Dickeson--Use the Right Efficiency Formula
It is vitally important to the survival of your enterprise to understand productivity. Productivity is the act of “adding value” to materials by performing services. If value is not added to goods by services, productivity is negative.
“Value” is an external perception by the customer, isn’t it? The buyer’s perception, limited by the competition, places a dollar value on the productivity. That’s the “effective productivity”—an external measure.
How efficiently the printer uses resources to produce added-value measures “internal productivity.”
Productivity can be indexed and measured by a combination of market effectiveness and internal efficiency. If a business is producing buggy whips with optimal resource use, it’s “efficient.” But since the value perceived by the market is essentially nil for buggy whips today, the business has negative effectiveness. It cancels out any efficiency and results in zero productivity for the effort.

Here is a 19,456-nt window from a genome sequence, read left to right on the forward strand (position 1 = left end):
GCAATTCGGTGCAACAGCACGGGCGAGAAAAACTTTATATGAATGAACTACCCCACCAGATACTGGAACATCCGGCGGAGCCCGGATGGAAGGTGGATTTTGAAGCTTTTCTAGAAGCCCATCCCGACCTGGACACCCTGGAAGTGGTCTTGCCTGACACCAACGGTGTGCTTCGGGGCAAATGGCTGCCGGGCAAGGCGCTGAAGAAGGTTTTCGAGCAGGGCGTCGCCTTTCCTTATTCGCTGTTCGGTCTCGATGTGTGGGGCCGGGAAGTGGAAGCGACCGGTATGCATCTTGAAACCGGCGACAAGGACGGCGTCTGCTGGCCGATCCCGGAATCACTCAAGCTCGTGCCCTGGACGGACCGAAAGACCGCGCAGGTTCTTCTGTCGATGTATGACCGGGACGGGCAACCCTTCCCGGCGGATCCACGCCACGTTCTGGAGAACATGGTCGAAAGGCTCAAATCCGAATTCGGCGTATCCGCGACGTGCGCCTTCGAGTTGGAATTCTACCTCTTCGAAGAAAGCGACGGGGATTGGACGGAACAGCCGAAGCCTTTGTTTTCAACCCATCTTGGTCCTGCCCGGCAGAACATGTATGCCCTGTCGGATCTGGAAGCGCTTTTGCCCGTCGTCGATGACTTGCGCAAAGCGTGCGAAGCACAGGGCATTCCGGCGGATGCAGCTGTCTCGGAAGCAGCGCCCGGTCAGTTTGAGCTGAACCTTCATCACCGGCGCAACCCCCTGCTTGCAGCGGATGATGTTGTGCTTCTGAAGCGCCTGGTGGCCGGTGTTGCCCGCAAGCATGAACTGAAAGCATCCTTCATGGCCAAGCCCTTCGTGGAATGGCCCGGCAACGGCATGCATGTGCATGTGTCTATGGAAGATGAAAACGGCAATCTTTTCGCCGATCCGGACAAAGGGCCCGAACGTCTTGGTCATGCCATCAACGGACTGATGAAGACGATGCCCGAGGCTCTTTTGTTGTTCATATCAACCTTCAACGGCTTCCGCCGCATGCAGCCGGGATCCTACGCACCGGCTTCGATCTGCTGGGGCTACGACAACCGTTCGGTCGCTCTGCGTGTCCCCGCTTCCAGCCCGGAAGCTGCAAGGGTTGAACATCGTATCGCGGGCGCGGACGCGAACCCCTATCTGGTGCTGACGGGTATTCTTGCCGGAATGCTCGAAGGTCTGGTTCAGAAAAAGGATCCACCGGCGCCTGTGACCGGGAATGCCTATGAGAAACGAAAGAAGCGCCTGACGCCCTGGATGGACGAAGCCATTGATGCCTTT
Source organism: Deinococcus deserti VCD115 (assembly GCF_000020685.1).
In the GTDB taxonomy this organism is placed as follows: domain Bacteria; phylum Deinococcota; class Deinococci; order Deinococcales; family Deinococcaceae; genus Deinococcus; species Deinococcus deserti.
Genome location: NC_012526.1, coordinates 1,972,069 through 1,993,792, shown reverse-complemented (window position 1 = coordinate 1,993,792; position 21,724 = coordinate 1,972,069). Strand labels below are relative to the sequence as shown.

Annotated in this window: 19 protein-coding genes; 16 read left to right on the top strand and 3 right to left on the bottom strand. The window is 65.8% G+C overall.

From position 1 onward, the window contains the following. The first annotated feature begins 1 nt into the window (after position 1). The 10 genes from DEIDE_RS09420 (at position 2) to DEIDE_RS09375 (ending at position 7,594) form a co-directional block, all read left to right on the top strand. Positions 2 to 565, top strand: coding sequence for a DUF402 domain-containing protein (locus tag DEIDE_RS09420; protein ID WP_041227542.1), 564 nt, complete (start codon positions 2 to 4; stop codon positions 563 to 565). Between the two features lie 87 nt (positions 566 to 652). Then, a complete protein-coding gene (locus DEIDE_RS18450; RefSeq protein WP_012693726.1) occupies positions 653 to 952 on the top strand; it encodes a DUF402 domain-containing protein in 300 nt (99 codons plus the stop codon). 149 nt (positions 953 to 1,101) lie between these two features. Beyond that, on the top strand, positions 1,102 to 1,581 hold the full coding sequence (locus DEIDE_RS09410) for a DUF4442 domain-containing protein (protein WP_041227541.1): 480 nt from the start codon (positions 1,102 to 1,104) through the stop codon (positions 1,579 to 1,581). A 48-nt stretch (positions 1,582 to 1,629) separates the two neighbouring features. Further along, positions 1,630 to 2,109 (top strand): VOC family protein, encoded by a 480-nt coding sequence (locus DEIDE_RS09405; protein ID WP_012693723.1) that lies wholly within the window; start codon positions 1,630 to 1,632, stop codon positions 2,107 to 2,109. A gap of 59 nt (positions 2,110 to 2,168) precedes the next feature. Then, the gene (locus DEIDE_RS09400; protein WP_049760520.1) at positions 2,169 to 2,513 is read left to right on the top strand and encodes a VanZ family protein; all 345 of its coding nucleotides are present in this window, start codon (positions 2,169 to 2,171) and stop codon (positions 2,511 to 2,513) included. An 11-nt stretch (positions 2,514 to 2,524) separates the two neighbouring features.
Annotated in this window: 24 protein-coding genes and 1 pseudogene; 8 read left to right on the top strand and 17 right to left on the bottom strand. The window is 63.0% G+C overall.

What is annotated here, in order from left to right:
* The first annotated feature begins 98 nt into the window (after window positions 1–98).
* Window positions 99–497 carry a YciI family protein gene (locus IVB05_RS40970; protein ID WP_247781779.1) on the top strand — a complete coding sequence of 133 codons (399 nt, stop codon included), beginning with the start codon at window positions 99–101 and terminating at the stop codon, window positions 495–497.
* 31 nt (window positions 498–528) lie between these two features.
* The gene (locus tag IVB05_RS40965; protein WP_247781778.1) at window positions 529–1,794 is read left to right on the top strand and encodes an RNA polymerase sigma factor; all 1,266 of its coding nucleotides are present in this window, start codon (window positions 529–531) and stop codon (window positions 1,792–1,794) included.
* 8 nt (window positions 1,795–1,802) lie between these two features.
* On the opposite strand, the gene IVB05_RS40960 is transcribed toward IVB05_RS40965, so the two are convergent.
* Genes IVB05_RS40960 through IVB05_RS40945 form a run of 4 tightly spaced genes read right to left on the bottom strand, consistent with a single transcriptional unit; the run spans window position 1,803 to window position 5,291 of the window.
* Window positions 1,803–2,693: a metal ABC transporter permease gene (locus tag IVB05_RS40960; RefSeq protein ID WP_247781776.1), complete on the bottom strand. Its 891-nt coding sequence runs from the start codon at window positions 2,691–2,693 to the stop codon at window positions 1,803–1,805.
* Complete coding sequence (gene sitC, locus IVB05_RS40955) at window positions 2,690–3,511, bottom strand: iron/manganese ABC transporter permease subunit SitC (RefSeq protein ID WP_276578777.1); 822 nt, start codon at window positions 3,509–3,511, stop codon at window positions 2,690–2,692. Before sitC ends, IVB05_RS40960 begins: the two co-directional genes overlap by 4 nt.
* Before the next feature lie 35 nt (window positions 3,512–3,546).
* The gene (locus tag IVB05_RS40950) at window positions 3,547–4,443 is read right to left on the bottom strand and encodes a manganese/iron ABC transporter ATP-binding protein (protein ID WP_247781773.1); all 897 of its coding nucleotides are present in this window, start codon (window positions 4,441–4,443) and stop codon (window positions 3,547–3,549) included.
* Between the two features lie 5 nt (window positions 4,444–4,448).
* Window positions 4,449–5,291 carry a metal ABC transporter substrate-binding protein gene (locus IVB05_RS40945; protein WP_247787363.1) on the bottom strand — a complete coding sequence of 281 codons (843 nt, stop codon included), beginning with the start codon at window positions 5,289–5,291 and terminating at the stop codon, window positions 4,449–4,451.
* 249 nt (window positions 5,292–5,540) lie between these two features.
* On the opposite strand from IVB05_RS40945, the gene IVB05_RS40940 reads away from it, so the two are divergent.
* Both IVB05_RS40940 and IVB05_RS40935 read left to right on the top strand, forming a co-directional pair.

So what are the basic resources that must be productive for the printer? They are:
- knowledge, and
All four must be achieving full productivity in order for the company to thrive. But, let your inventories and receivables pile up and there goes the capital. Likewise, as material waste rises, productivity of materials declines. Cut short training for new people or hire too many employees, you’ve bought time that’s wasted.
How, then, shall we measure the productivity of a printing company? Don’t suggest dividing chargeable hours by hours available!
Until someone suggests something better, my crude number is sales, less materials (value-added), divided by the number of people on the payroll—annualized.
Productivity needs some ideal number for an index or benchmark for monitoring change. You pick it for your company. Can’t do it? Just take value-added per head for last year as a default. That’s your base point. Say it’s $80K per head. If the next quarter comes in at $60K per head, your productivity has fallen 25 points! If it comes in at $85K, productivity’s up 6.25 percent.